Intensive, expensive: Analysts and advisors explain why Disney's Star Wars hotel didn't take off

Disney’s decision this month to shutter its Star Wars: Galactic Starcruiser hotel/attraction after less than two years came as a surprise to many. But for some industry insiders, the news didn’t come entirely from out of left field.

“Those of us within the industry knew it was struggling and that it wasn’t selling at the level they anticipated,” said Edward Marks, founder and co-CEO of The Producers Group, an attractions producer and theme park consultancy.

Len Testa, president of and the TouringPlans host agency, similarly observed red flags over the past several months: an offer of 30% off for annual passholders late last year and 30% off for Disney Vacation Club members earlier this year. 

“Disney rarely discounts its premium products,” said Testa. “So for them to discount a premium experience like the Starcruiser, you knew that there were issues.”

Dennis Speigel, president of theme park consulting company International Theme Park Services, called Disney’s plans to shut down the Galactic Starcruiser at the end of September “a smart decision.”

“Quite frankly, once you take a closer look at the bigger Disney picture, it makes sense,” said Speigel. “They’re dealing with political issues, issues with their streaming [products], and they’ve got employee cutbacks. They’ve made it clear they’re cutting a lot of money out of the company, and this is a small, niche product with 100 rooms that’s very expensive to operate.”

An epic immersive experience

The Star Wars: Galactic Starcruiser experience made its highly anticipated debut at Walt Disney World in Orlando in early 2022, promising what Disney described as “the most immersive Star Wars story ever created.”

Throughout a two-night “voyage,” guests take a starring role in the story, interacting with characters from the “Star Wars” universe and engaging in a wide array of activities, such as training with light sabers and building model ships.

It didn’t take long, however, for the Galactic Starcruiser to face backlash over its astronomical price point. Sample vacation packages for a family of four are advertised at around $6,000 for a two-night stay, albeit inclusive of experiences and entertainment, food and beverages (excluding alcoholic and specialty beverages), admission to Disney’s Hollywood Studios, valet parking and a themed MagicBand.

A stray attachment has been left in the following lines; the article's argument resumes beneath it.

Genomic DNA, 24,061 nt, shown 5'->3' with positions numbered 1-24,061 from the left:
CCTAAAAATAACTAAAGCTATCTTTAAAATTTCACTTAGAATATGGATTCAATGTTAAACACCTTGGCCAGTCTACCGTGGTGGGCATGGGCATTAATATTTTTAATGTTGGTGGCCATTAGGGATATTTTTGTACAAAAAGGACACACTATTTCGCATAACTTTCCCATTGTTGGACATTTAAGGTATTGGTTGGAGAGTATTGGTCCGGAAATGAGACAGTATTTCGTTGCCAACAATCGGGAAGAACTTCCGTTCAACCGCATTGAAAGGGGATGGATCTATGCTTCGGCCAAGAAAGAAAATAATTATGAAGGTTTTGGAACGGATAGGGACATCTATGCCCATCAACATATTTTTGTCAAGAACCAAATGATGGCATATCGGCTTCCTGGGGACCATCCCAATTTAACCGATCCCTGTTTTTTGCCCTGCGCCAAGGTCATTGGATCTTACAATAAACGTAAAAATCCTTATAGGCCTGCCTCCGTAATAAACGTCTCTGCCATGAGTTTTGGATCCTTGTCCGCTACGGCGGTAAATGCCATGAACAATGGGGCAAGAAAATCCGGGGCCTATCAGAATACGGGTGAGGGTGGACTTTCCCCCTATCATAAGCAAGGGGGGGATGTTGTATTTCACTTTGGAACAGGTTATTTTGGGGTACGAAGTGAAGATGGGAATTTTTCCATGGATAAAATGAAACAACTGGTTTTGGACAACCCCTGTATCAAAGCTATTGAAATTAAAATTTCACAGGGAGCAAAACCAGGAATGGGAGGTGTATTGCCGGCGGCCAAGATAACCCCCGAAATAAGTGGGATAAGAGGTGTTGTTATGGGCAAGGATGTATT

Guests are fully immersed in the action on Star Wars: Galactic Starcruiser, including dressing as characters.

“The price point is so prohibitive,” said Greg Antonelle, co-owner of the MickeyTravels agency. “If you’re not a real die-hard Star Wars fan, you’re not spending that type of money for two nights.”

Marks expressed similar sentiments.

“You’ve got to be a pretty intense fan to spend two days there, and the ultra-exclusivity backfired,” said Marks. “I think they’re going to have to reconfigure the whole thing into a more price-accessible version.”

Cruise ship concept foundered

Notably, a central conceit of the Galactic Starcruiser experience is that guests are traveling aboard a galactic cruise ship and, save for an excursion to the Star Wars: Galaxy’s Edge themed land at Disney’s Hollywood Studios, don’t disembark during the voyage. In other words, guests must remain on the property to be fully immersed in the action. 

According to Marks, the decision to keep as closely as possible to this concept was one of the Galactic Starcruiser’s key mistakes.

“They got the idea that this was going to be a cruise, and I think that was probably the death rattle for it,” he said. “It’s creating a timeline where guests have to be loaded and unloaded, and then they’re telling you when you have to have dinner, when you have to go to the theme park and when you have to be back for the show. And if [you don’t follow the timeline], you miss all the stuff you spent your money on.”

Adam Duckworth, founder and president of Travelmation, said that while he personally loved the Galactic Starcruiser voyages, he understood how the action-packed itinerary could be a harder sell for others.

“It really was almost two full days of nonstop activities, dinner theater, excursions and the immersive environment — it was a lot all in a row,” said Duckworth. “And a key part of the Disney business model is a lot of repeat guests who love Walt Disney World. But with the Starcruiser, the issue is not only the price, but that potential for repeat guests, because the storyline is the same.”

Marks said he expects any revamped iteration of the Galactic Starcruiser to abandon the cruise storyline entirely and function much more like a traditional Disney resort.

“If you don’t make it a journey and you can just beam up and beam down to it, you could have a constant flow of guests checking in and out at any time, like at any other hotel,” Marks said. “And you could also have the ability for park guests to visit for a dinner reservation or a show reservation, and it becomes more accessible.”

Although the Galactic Starcruiser isn’t the first time Disney has missed the mark, it certainly represents one of the company’s biggest and costliest theme park-related missteps to date, according to Testa.

He said that the Starcruiser situation is most reminiscent of Disneyland’s launch of the California Adventure Park, which was poorly received by the public when it opened in 2001. Disney responded by investing more money to bring the park up to par. 

“But that unfolded over the course of a decade,” Testa said. “This, on the other hand, is unprecedented. It’s like a big-budget Broadway production closing after one show.”

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